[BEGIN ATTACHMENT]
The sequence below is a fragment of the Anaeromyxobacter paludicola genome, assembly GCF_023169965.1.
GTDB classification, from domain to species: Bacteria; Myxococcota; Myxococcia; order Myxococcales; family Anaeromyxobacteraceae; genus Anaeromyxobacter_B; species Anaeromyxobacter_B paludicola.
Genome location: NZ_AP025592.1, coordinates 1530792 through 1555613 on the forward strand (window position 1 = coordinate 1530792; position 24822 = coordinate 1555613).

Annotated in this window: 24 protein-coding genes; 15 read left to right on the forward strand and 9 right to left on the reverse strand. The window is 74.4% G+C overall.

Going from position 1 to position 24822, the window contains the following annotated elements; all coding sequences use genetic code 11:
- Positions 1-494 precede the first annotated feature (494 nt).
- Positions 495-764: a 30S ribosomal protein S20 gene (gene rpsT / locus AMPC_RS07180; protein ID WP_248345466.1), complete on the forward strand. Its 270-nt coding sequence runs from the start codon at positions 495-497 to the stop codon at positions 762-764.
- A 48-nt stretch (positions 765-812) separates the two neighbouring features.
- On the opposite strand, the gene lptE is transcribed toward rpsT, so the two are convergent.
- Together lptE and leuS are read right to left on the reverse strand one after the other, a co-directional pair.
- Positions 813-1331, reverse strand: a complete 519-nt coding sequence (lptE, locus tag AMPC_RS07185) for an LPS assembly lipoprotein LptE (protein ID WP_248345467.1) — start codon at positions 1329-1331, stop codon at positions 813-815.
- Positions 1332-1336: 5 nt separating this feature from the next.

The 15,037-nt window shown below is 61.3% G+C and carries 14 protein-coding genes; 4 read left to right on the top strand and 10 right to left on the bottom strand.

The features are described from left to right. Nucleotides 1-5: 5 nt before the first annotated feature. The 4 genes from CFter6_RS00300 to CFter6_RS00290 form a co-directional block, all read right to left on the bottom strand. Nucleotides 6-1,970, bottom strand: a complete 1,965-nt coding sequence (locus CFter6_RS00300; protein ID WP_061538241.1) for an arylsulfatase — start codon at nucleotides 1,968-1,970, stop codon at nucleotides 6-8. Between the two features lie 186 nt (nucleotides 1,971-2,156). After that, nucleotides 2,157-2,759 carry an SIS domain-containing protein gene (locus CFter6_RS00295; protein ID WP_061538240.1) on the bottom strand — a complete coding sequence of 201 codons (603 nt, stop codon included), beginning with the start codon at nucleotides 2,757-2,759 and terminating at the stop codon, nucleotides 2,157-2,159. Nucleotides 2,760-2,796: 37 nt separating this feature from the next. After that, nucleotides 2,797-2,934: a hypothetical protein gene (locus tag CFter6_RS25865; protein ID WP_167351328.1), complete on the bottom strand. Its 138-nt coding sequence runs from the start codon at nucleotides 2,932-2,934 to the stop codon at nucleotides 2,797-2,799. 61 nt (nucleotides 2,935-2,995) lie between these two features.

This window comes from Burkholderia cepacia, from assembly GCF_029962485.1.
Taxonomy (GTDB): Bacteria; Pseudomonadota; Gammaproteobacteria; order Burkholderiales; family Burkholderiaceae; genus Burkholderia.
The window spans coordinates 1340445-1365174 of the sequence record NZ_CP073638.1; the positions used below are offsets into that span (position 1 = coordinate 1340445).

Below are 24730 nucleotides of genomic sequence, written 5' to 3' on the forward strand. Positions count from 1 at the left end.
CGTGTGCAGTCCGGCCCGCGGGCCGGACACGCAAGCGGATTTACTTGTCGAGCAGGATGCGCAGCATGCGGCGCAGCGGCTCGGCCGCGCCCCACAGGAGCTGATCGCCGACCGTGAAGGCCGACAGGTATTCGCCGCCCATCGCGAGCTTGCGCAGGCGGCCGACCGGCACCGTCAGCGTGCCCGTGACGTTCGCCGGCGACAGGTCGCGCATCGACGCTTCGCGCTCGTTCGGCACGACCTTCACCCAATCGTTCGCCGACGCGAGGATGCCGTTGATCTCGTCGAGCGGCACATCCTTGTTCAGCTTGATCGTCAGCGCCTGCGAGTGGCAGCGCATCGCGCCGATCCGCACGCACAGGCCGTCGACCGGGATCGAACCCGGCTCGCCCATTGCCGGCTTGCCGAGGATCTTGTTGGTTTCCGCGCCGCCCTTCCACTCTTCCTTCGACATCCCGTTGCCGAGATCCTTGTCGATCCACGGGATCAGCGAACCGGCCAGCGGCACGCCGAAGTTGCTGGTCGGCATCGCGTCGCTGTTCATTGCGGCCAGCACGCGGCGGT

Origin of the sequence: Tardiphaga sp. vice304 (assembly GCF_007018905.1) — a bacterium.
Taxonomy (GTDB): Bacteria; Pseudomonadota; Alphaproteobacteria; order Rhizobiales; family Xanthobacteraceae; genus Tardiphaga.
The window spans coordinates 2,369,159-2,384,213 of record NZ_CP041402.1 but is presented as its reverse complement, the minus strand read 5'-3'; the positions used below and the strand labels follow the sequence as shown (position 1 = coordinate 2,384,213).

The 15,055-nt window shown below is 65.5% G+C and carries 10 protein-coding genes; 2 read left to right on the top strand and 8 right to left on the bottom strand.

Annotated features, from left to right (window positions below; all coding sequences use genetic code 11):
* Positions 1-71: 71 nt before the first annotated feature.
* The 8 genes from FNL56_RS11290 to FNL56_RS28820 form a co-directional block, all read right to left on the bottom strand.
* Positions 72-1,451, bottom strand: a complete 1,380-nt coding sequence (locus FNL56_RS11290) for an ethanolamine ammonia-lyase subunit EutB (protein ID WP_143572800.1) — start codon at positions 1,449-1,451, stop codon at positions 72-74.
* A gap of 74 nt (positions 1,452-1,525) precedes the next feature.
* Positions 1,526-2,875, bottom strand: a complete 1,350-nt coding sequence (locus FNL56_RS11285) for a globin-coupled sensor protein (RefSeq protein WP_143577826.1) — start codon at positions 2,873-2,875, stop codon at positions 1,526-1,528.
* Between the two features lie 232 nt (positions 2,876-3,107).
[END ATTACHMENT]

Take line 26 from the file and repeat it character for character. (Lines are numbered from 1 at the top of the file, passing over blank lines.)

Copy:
* The 8 genes from FNL56_RS11290 to FNL56_RS28820 form a co-directional block, all read right to left on the bottom strand.